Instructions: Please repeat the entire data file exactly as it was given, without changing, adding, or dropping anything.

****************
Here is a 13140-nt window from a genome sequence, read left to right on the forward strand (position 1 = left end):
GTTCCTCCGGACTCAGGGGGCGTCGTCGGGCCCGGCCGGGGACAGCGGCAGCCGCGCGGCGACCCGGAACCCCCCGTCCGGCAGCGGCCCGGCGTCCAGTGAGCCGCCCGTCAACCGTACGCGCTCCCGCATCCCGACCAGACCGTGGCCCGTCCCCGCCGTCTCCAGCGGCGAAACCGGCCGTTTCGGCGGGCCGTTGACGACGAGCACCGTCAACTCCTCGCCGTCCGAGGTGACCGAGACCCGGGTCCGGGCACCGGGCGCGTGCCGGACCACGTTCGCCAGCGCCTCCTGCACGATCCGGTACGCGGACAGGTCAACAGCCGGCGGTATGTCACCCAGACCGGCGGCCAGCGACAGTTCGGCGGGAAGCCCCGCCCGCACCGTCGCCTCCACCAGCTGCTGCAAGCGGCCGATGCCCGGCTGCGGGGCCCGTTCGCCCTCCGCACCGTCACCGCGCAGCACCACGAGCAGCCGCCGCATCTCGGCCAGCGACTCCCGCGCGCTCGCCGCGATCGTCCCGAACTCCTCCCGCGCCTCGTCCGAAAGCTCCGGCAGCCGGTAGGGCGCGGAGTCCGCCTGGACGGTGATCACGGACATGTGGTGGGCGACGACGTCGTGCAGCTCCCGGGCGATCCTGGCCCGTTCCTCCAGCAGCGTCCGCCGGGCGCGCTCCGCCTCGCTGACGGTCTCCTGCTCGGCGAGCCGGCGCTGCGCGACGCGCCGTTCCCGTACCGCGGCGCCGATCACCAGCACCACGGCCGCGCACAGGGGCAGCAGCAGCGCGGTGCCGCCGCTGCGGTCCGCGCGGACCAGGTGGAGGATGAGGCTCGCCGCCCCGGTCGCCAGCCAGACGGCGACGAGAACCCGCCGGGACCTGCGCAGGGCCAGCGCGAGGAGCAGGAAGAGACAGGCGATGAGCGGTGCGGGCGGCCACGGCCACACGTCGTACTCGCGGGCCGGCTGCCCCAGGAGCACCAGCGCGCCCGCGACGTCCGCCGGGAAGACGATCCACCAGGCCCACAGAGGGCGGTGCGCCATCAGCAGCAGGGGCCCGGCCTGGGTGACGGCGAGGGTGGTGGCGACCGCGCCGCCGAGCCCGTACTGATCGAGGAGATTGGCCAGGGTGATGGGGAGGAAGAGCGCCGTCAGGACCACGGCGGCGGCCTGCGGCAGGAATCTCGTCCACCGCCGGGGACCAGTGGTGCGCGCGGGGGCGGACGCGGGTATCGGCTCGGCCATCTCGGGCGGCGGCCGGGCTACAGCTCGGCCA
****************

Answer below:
Here is a 13140-nt window from a genome sequence, read left to right on the forward strand (position 1 = left end):
GTTCCTCCGGACTCAGGGGGCGTCGTCGGGCCCGGCCGGGGACAGCGGCAGCCGCGCGGCGACCCGGAACCCCCCGTCCGGCAGCGGCCCGGCGTCCAGTGAGCCGCCCGTCAACCGTACGCGCTCCCGCATCCCGACCAGACCGTGGCCCGTCCCCGCCGTCTCCAGCGGCGAAACCGGCCGTTTCGGCGGGCCGTTGACGACGAGCACCGTCAACTCCTCGCCGTCCGAGGTGACCGAGACCCGGGTCCGGGCACCGGGCGCGTGCCGGACCACGTTCGCCAGCGCCTCCTGCACGATCCGGTACGCGGACAGGTCAACAGCCGGCGGTATGTCACCCAGACCGGCGGCCAGCGACAGTTCGGCGGGAAGCCCCGCCCGCACCGTCGCCTCCACCAGCTGCTGCAAGCGGCCGATGCCCGGCTGCGGGGCCCGTTCGCCCTCCGCACCGTCACCGCGCAGCACCACGAGCAGCCGCCGCATCTCGGCCAGCGACTCCCGCGCGCTCGCCGCGATCGTCCCGAACTCCTCCCGCGCCTCGTCCGAAAGCTCCGGCAGCCGGTAGGGCGCGGAGTCCGCCTGGACGGTGATCACGGACATGTGGTGGGCGACGACGTCGTGCAGCTCCCGGGCGATCCTGGCCCGTTCCTCCAGCAGCGTCCGCCGGGCGCGCTCCGCCTCGCTGACGGTCTCCTGCTCGGCGAGCCGGCGCTGCGCGACGCGCCGTTCCCGTACCGCGGCGCCGATCACCAGCACCACGGCCGCGCACAGGGGCAGCAGCAGCGCGGTGCCGCCGCTGCGGTCCGCGCGGACCAGGTGGAGGATGAGGCTCGCCGCCCCGGTCGCCAGCCAGACGGCGACGAGAACCCGCCGGGACCTGCGCAGGGCCAGCGCGAGGAGCAGGAAGAGACAGGCGATGAGCGGTGCGGGCGGCCACGGCCACACGTCGTACTCGCGGGCCGGCTGCCCCAGGAGCACCAGCGCGCCCGCGACGTCCGCCGGGAAGACGATCCACCAGGCCCACAGAGGGCGGTGCGCCATCAGCAGCAGGGGCCCGGCCTGGGTGACGGCGAGGGTGGTGGCGACCGCGCCGCCGAGCCCGTACTGATCGAGGAGATTGGCCAGGGTGATGGGGAGGAAGAGCGCCGTCAGGACCACGGCGGCGGCCTGCGGCAGGAATCTCGTCCACCGCCGGGGACCAGTGGTGCGCGCGGGGGCGGACGCGGGTATCGGCTCGGCCATCTCGGGCGGCGGCCGGGCTACAGCTCGGCCA